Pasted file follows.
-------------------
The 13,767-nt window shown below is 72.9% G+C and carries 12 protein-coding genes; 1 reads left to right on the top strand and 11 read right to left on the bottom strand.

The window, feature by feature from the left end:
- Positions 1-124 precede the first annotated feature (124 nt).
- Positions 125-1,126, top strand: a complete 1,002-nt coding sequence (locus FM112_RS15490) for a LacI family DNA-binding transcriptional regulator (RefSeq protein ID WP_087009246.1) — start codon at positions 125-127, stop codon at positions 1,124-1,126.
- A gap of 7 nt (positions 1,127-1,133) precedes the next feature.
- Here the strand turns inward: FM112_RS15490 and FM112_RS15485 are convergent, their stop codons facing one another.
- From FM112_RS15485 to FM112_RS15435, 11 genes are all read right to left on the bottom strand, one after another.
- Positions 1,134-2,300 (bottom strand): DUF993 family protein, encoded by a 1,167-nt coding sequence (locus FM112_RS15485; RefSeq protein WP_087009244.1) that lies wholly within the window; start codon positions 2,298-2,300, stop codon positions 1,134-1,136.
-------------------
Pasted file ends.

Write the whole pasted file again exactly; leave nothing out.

The 13,767-nt window shown below is 72.9% G+C and carries 12 protein-coding genes; 1 reads left to right on the top strand and 11 read right to left on the bottom strand.

The window, feature by feature from the left end:
- Positions 1-124 precede the first annotated feature (124 nt).
- Positions 125-1,126, top strand: a complete 1,002-nt coding sequence (locus FM112_RS15490) for a LacI family DNA-binding transcriptional regulator (RefSeq protein ID WP_087009246.1) — start codon at positions 125-127, stop codon at positions 1,124-1,126.
- A gap of 7 nt (positions 1,127-1,133) precedes the next feature.
- Here the strand turns inward: FM112_RS15490 and FM112_RS15485 are convergent, their stop codons facing one another.
- From FM112_RS15485 to FM112_RS15435, 11 genes are all read right to left on the bottom strand, one after another.
- Positions 1,134-2,300 (bottom strand): DUF993 family protein, encoded by a 1,167-nt coding sequence (locus FM112_RS15485; RefSeq protein WP_087009244.1) that lies wholly within the window; start codon positions 2,298-2,300, stop codon positions 1,134-1,136.